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Fuzzy Nation

Posted by Shawn Boyles On Friday, June 10, 2011

FUZZY NATION is a book unlike anything I've ever read before. It's the reboot of a classic Science Fiction franchise—a retelling of the original LITTLE FUZZY. It follows the story of the original in a loose sense, yet tells that same story in a completely new way. It's fan a good way.

I'm not sure exactly what the aim of this book was. Whether it was simply a writing exercise that John Scalzi undertook to clear his head and have a bit of fun. Whether it was meant to draw attention to a series that Scalzi loved, or whether it was meant to be simply a darn entertaining story. Whatever his motives, Scalzi has succeeded.

Like its originator, FUZZY NATION tells the story of one Jack Holloway, a man who discovers a new race of creatures, the Fuzzys, and befriends them. The creatures show remarkable intelligence and the issue of whether or not the Fuzzys are in fact sentient beings becomes the main focus for the book. If the Fuzzys are sentient, thinking reasoning beings, the consequences to the large mining corporation that own the planet could be catastrophic. That could be a summary for both books, the original H. Beam Piper Hugo-nominated novel, or the recent Scalzi reboot. How they go about that story is completely different.

The first thing Scalzi does is get rid of every character in the Piper original, except Holloway. He then populates the world with a fresh set of faces, new backstories, motivations and character quirks, Holloway included. I agree with this 100%. One of the bigger flaws of the original, in my opinion, was the characterization. All of the characters were simply talking heads useful only to have various arguments on the Fuzzys' intelligence. In LITTLE FUZZY there were several times where I lost track of who in fact was speaking to whom and it didn't really matter. What mattered to Piper was the argument. Scalzi has taken a different road. The argument is still there, still important, but so are the motivations behind it. These characters have life, have needs, have character. Holloway's ex-girlfriend has a major role, as do the local thugs, the heir apparent to the major corporation and others. Even the fuzzy's in the book have been re-purposed.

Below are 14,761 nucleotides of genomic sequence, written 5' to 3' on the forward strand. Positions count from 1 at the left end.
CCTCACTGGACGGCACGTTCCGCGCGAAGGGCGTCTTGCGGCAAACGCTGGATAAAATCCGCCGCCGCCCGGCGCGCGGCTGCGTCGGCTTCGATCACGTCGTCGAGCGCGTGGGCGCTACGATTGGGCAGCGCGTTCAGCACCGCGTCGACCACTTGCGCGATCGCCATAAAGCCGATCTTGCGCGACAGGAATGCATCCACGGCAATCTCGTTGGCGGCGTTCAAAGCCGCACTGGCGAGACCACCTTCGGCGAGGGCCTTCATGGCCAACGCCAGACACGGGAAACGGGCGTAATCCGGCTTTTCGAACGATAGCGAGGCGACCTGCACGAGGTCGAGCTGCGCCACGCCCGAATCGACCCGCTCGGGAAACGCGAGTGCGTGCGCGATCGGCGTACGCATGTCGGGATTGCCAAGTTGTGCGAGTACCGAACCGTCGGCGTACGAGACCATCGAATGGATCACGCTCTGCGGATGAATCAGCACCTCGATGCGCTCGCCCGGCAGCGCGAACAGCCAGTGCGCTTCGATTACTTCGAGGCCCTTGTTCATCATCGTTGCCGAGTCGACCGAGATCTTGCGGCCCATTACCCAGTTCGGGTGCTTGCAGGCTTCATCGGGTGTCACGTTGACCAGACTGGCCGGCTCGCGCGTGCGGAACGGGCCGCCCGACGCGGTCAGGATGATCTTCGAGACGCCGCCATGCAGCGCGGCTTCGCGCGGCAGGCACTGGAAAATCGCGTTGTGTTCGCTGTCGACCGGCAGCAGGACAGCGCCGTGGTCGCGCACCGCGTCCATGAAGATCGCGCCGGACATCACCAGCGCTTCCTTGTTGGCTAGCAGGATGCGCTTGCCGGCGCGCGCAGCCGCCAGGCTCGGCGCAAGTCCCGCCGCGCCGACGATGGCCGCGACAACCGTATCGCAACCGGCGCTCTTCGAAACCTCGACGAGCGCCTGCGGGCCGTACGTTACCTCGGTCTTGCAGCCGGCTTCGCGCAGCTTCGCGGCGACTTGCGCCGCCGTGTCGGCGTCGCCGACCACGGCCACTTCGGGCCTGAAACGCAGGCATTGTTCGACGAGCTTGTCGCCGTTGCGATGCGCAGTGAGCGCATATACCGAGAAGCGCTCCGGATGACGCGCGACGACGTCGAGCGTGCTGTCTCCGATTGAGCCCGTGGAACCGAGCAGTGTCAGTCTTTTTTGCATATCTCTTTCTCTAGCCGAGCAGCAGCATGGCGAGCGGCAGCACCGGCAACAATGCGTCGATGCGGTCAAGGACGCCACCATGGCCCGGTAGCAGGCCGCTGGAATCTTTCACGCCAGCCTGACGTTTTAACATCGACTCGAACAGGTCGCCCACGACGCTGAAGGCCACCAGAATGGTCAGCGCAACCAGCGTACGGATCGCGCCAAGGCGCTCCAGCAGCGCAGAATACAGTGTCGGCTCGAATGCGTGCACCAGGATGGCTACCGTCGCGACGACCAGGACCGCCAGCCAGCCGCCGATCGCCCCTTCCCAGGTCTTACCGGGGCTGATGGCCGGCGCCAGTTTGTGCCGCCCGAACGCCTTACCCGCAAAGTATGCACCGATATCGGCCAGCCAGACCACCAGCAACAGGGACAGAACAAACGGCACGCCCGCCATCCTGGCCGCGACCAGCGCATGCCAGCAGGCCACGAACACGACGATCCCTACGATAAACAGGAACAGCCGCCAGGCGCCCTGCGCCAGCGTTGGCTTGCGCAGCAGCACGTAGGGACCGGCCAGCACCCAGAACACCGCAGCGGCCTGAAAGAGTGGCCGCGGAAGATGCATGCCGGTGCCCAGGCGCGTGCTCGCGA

The other thing that Scalzi does is give the story a sense of adventure and a bit more of a modern sense of pacing. LITTLE FUZZY was a treatise on sentience, an enjoyable treatise, but a treatise nonetheless. In FUZZY NATION, Scalzi ups the tension, the pacing, and throws in a splash of action for good measure. The end result is a much more enjoyable reading experience that suits my personal tastes much better.

Like all of Scalzi's books, this one was easy and effortless to read. The pages flew by and I finished the book within a few days of getting it (quite a compliment with how busy my schedule is). Scalzi prefers to let the characters themselves describe who and what they are. Everything is learned from dialogue and action instead of long sections of exposition. And he makes it all seem so easy. I mean really? This is just what he writes when he needs a breath of fresh air? If only more authors out there said, "You know what, I'm kind of bored. I think I'll write an interesting intelligent page turning SF novel. You know, just for kicks." The world would be a better place for it.

I'm not sure if this is the novel I wanted Scalzi to write (I'm a big fan of his Old Man's War universe and an even bigger fan of THE ANDROID'S DREAM), but it's hard to argue when you get something so enjoyable as a result. Scalzi hit the nail on the head with this one, keeping all of the fun and warmth of the original series while adding a touch of the new and making it in my opinion and even better novel than it's predecessor. Enjoy.

Recommended Age: 14+ A little bit of language but nothing major.
Language: Not too much although one scene in particular had a bit of it and it was really funny (if you've read the book I'm sure you know the scene I mean).
Violence: A couple scenes. Mostly involving Fuzzys, which was hard to read.
Sex: Not to my recollection.


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